In response to the stickers incident this month ,the administration sent two emails to students, and held a community discussion on Friday Oct. 4 at 12:15, the day before October break began. About 40 students, faculty, staff and administration sat in Eddie’s Lounge, with chairs to spare. Students aired their frustration of the timing and date of the discussion, as many students had already left for their long weekend.

“I think it’s a great thing that they’re holding this meeting but listen, it’s been a week, this should’ve been done Monday. Now we’re having a meeting on Friday, but that’s when everybody’s leaving. At 12:15, who’s going to go?” Rodriguez asked.

“It just feels like nobody really cares what we’re going through,” she said. “This weekend, President Sterritt didn’t reach out to me. There’s only so much that one whole school email can do. Like, come talk to us. Come to the center [Center for Multicultural Affairs]. Show us that you care.”

President Lorraine Sterritt was present at the meeting, chiming in that “one student feeling unsafe is one student too many.” However, concrete plans as to what the administration will be doing to protect student’s safety are yet to be announced.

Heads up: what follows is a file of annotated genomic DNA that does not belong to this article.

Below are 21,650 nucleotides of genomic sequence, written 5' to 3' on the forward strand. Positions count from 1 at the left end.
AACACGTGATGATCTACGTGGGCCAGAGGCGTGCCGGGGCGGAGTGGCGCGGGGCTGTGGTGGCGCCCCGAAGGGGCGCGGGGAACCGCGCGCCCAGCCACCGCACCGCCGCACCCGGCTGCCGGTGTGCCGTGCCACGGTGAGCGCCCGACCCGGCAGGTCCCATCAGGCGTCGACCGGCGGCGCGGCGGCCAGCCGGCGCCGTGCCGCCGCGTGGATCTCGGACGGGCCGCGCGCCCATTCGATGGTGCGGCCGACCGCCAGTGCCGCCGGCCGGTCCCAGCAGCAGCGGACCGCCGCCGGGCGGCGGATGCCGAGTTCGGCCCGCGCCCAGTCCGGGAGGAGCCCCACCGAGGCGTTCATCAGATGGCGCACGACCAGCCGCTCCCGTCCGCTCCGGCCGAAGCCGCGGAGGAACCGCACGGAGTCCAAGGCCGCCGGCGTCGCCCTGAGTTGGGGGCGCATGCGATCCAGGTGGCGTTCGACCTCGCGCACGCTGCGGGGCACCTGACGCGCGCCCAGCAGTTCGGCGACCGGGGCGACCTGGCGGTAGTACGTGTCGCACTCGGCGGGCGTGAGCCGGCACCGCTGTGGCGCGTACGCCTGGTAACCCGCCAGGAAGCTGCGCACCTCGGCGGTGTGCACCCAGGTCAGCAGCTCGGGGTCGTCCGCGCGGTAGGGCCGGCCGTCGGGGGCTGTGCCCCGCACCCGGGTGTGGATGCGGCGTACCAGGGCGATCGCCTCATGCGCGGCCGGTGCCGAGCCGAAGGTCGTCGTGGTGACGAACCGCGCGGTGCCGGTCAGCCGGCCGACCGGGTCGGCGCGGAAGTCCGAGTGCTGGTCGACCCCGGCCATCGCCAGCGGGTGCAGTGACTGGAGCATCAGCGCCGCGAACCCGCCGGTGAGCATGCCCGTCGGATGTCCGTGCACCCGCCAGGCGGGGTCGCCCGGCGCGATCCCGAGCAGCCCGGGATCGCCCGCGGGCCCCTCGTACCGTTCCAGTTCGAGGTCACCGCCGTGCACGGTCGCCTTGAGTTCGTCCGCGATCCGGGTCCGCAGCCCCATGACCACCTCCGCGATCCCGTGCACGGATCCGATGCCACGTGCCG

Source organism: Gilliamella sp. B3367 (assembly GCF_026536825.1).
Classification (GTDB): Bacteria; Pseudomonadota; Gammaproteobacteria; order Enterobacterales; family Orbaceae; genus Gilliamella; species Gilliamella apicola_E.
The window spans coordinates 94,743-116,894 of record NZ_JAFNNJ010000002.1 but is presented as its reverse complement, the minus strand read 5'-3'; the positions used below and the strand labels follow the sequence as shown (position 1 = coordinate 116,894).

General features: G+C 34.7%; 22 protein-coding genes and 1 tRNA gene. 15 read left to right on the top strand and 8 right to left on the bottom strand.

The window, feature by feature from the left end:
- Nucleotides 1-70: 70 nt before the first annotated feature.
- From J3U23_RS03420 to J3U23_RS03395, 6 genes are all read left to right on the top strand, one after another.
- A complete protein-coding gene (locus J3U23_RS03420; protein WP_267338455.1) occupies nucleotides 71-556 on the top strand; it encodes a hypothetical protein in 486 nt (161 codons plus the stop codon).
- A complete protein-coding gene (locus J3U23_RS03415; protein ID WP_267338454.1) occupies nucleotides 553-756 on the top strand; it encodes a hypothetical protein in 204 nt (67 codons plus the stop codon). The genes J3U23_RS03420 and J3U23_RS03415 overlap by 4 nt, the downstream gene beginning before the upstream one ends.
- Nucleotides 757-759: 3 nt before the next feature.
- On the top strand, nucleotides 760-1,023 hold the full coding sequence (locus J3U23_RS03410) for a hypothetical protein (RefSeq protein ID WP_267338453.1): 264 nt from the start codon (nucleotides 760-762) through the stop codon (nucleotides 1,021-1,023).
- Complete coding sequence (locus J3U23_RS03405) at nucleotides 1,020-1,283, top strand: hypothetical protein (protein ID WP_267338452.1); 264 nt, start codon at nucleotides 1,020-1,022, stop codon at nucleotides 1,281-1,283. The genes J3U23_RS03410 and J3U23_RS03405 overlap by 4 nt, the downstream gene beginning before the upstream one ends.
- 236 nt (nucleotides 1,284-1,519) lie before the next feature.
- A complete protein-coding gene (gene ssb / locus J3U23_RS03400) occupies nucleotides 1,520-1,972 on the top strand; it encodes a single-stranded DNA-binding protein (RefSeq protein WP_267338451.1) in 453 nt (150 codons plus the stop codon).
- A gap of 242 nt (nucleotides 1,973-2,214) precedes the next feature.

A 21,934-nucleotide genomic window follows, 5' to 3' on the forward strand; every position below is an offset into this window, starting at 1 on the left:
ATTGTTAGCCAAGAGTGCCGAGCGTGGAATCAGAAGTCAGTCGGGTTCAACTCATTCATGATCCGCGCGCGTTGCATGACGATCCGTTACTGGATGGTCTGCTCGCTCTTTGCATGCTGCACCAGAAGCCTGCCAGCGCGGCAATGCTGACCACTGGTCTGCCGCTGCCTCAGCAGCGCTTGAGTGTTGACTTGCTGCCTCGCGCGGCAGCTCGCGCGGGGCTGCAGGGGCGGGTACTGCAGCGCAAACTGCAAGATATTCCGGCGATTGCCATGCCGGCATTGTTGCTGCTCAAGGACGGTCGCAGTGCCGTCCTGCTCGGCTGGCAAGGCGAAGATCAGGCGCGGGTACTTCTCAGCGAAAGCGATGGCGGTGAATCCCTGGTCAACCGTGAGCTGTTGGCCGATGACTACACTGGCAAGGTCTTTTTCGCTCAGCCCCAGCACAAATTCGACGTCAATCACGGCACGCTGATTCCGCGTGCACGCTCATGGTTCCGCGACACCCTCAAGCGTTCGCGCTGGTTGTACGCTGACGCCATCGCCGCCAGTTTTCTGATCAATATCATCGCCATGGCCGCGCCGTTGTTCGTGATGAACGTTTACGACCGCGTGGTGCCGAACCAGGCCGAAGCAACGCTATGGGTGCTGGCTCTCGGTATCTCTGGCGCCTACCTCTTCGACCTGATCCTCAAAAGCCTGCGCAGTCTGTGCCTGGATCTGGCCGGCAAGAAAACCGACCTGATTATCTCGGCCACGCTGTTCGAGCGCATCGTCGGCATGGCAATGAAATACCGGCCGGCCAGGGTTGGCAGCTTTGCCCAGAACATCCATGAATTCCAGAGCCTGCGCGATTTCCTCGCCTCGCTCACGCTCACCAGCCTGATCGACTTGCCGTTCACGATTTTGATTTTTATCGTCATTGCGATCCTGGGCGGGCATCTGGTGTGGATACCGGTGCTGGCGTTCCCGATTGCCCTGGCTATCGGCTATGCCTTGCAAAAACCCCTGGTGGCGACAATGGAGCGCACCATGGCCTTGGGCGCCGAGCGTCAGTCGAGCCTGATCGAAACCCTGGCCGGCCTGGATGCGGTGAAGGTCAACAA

“With regard to students’ daily life on campus, we continue our quest for inclusion by listening, communicating, educating, and raising awareness,” Sterritt wrote in an email. “The administration cares very deeply about all our students. We want all of our students to be safe and to feel safe; to be respected and to feel respected.”

Dawn Ellinwood, Vice President for Student Affairs, chose to have the meeting on Friday as she didn’t want to postpone the meeting until after fall break.

“I wanted to gather people together to support, listen and support one another,” Ellinwood said. “I wanted the discussion to happen prior to October break and preferably earlier in the week, but I could not make it happen.”

Some students said this year’s response mimics what they saw in 2018, not only from the administration, but from the community of Saint Michael’s as a whole.